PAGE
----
The goal of this page is to collect the information necessary to demonstrate that the alpha architecture meets the architecture recertification criteria for etch.
Availability: The architecture needs to be available for everybody, i.e. it must be available without ?NDAs and it must be possible to buy machines on the market.
and lots of used ones are available.
- Developers availability: The architecture must have a developer-available (i.e. debian.org) machine that contains the usual development chroots (at least stable, testing, unstable).
There is escher.debian.org, but this host is not accessible to developers for 5 months.
Users: The architecture needs to prove that developers and users are actually using it. Five Developers need to certify in that they're activly developing on this architecture, and it needs to be demonstrated that at least 50 users are using the platform.
We are counting users for the second criteria, not machines; e.g., one s390-installation with 50,000 users fullfils the user criterion just fine.
Developers (only add yourself)
Falk Hueffner (Debian Developer)
Thimo Neubauer (Debian Developer)
John Goerzen (Debian Developer)
Steve Langasek (Debian Developer)
Norbert Tretkowski (Debian Developer)
Peter De Schrijver (Debian Developer)
Tim Cutts (Debian Developer)
Craig Small (Debian Developer)
Paul Slootman (Debian Developer)
Alexander Wirt (Debian Developer)
The University Computer Club at UWA has some Alphas running Debian. "We have one Alpha running Debian with a GNOME desktop for use by club members, and at least one other running Debian Sarge in the machine room. I'm not sure how many members the club currently has but there would be at least 5--10 who regularly use the Alphas." (?CameronPatrick)
The mailserver of the Institute for Theoretical Physics at the University of Hanover is running Debian GNU/Linux, currently serving 38 permanent users plus several short term users. In addition, we have got six Alpha (EV67) which are still used for numerical computations. I cannot tell the exact number of users for them, but it's between two and five. (?CarstenLuckmann)
- Installer: The architecture must have a working,tested installer.
Debian-Installer exists for sarge. For etch see http://lists.debian.org/debian-release/2005/10/msg00042.html.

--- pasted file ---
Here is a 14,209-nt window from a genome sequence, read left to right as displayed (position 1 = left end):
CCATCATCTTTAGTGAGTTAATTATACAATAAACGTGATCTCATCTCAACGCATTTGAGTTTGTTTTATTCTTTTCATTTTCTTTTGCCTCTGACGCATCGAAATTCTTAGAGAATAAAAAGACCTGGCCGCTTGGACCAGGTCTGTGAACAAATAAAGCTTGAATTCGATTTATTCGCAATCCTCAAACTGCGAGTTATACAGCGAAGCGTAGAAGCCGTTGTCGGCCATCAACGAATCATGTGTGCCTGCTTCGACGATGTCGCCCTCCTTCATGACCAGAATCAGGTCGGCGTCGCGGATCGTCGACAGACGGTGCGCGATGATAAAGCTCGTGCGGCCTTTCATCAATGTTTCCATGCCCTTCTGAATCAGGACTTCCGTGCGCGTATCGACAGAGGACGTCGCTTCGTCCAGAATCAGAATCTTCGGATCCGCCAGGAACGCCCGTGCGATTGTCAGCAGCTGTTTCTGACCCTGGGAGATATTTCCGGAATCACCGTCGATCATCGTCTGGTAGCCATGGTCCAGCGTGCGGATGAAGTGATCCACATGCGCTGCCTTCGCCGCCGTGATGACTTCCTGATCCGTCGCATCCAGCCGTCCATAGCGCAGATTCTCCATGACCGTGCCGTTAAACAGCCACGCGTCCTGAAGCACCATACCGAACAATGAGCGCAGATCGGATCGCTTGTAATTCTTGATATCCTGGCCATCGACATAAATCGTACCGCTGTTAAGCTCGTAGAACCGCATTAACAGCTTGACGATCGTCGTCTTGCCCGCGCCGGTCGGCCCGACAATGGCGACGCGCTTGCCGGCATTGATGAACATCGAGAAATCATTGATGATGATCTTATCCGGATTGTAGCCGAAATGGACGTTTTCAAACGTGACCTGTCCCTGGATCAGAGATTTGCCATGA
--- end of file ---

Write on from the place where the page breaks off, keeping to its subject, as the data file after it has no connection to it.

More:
Porters and Upstream support: There is support by the porters and upstream. This is especially true for the toolchain and the kernel.
This criterion doesn't forbid that Debian's and upstream's support is handled by the same persons.
Linux, gcc, binutils, and glibc are all maintained upstream by Richard Henderson, who has write access to all four repositories, so they usually work with unmodified upstream sources. Gdb does not have a designated Alpha maintainer, but works OK at the moment.
Archive coverage: The architecture needs to have successfully compiled the current version of the overwhelming part of the archive, excluding architecture-specific packages.
Our back-of-the-envelope number is 98% of the archive. We don't have a good way to measure an architecture's compliance with this yet, but we'll work on figuring that out; of course we will exclude hardware-specific packages and buggy packages with severe portability issues in optional/extra packages, but porters must take responsibility for working with maintainers to fix portability issues.
the graphs on http://buildd.debian.org/stats/ show that Alpha is pretty stable shortly above 98%. The typical Alpha build failures are 64-bit issues which other architectures (ia64, amd64) have as well
Archive cleanliness: All binary packages need to be built from unmodified sources (i.e. from the source found in the ftp archive), and all binary packages need to be built by debian developers.
That's just what's always true. Here only for completness.
This is true.
Autobuilder support: The architecture is able to keep up with unstable with not more than two buildds, has redundancy in the autobuilder network, keeps their autobuilders running for 24x7, has autobuilders acceptable for security support.
We need of course autobuilders, and they need to be able to keep up.
As mentioned multiple times, there is a nontrivial cost to each buildd, which increases super-linearly; there have been cases in the past where this resulted in ports with many autobuilders slacking when updates were necessary.
Redundancy is necessary just in case some buildd has hardware failures or whatever else. History told the release team that redundancy is really necessary. Noone in the release team wants again to track where a box in europe is just located, and prod some developer in that country to pick the box up, because that's largest blocker of the next stable release.
Of course, autobuilders can have hardware maintainence. But the autobuilers need to be able to run 24x7, and the need to be generally up all the time (and thanks to the redundancy above, there should always be an autobuilder currently running).
Currently, there is only goedel.debian.org, which keeps up fine, but there is no redundancy. However, Tim Cutts (email@example.com) has offered a dual 500MHz EV67 DS20 with 2G RAM and hosting/local maintainance http://lists.debian.org/debian-alpha/2005/10/msg00057.html.
- Veto powers: Security team, system administrators and release team must not veto inclusion.